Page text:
357 S&W Magnum

Fire Arm






: Marlin 1894cs

: 18.5 inches

: 1:16 inches

: 24 X

: 50 yards

: 10

Click for detailed 357 SW Magnum Tech drawing
Click on figure to access ANSI
technical cartridge drawing
Introduced in 1935 in conjunction with the Smith and Wesson model 27. A product of the ballistic efforts of P. Sharpe and engineering efforts of Col. DB Wesson of S&W. For twenty years, until the introduction of the 44 Remington Magnum, the 357 was the country's most powerful handgun cartridge. Although introduced as a revolver cartridge, in 1963 Marlin briefly chambered it in their model 62 Levermatic. Since 1978 Marlin has offered its model 1894 in 357 Magnum.

The 357 in a lever gun makes an excellent small game and varmint gun, and in the hands of a skilled hunter, a close range (less than 50 yards) deer gun - noting that handgun bullets have poorer ballistic coefficients than comparable rifle hunting bullets, and as such will lose energy quickly and generate a rainbow trajectory. The 357 launching 110 or 125 grain JHPs in excess of 2200 fps make excellent varmit zappers. The 180 grainers can be launched slow as target rounds, or over 1600 fps as non-expanding hunting rounds.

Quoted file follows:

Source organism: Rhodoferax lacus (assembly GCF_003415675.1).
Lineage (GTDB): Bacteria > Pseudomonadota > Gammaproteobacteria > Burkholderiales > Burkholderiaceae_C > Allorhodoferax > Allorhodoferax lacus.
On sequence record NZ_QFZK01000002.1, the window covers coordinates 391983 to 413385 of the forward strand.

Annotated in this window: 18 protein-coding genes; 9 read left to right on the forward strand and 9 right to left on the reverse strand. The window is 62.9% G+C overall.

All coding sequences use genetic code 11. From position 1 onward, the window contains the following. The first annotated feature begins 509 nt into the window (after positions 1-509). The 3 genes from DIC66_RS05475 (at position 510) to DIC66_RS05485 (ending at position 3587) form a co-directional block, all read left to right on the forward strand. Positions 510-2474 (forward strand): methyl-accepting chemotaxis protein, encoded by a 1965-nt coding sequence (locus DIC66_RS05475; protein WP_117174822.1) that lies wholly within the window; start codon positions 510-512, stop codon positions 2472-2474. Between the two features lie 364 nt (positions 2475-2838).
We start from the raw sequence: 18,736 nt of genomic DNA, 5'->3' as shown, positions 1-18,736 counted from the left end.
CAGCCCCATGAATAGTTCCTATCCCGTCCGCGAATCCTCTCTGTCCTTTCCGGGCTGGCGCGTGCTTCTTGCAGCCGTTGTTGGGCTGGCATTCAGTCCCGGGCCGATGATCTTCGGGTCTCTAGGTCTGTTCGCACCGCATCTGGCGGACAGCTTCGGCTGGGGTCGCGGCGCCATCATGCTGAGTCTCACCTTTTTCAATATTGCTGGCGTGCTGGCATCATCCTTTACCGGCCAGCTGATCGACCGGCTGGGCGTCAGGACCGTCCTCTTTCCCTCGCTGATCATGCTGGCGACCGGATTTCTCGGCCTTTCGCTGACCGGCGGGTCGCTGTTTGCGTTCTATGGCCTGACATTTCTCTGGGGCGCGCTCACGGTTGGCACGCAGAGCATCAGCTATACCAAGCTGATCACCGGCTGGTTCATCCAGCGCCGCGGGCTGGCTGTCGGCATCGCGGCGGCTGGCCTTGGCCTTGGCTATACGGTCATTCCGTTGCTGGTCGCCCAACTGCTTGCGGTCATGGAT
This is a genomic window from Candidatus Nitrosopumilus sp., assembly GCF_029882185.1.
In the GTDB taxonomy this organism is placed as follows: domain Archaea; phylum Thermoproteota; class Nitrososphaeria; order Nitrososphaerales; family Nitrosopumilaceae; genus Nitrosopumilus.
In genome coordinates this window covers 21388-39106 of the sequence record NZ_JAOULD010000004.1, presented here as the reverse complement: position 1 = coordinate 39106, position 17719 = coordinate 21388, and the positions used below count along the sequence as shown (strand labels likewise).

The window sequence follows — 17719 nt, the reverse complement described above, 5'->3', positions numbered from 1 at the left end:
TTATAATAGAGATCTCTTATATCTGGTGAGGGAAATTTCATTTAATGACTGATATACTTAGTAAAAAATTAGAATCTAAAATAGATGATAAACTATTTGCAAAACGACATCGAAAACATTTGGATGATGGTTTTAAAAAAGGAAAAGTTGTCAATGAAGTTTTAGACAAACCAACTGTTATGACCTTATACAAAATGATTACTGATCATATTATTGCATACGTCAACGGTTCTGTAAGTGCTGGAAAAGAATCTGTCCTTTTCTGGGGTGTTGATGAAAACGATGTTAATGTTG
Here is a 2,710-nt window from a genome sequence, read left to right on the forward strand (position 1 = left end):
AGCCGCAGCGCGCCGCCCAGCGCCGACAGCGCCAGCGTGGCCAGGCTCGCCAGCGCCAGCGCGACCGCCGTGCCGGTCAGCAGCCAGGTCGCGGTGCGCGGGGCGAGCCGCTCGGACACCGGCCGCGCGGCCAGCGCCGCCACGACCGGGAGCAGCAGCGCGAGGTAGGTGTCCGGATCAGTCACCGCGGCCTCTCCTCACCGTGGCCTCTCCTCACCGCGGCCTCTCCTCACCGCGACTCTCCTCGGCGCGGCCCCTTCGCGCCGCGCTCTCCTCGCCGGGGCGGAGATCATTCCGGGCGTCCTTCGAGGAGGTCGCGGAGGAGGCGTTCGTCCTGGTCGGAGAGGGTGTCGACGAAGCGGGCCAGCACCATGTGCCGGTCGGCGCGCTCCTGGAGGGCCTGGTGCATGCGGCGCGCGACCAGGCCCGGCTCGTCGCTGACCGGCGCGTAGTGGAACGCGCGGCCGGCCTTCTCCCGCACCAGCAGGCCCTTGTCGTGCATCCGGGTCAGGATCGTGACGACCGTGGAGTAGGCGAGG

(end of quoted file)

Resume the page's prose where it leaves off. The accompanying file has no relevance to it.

Historically, the 357 is significant in that it represents the first of only two major cartridge design rule changes this century - previously handgun cartridges had been designed to 14000 to 16000 CUP. (The second major rule change has been the post-wonder-nines semiauto cartridges: designed to maximize velocity/kinetic energy for very very specific applications - the 40 S&W, the 9x21 etc.) The 357 case is a 38 Special case, stretched .135" (yielding 3.9 grs of capacity), and beefed up to support the doubled plus pressure rating - 17000 CUP vs 35000 CUP (allowing the 357 to generate 3 to 4 times the energy of a comparable 38 Special round). Nominal bullet diameter is .357"

© Copyright Gregory J Mushial 1997-2000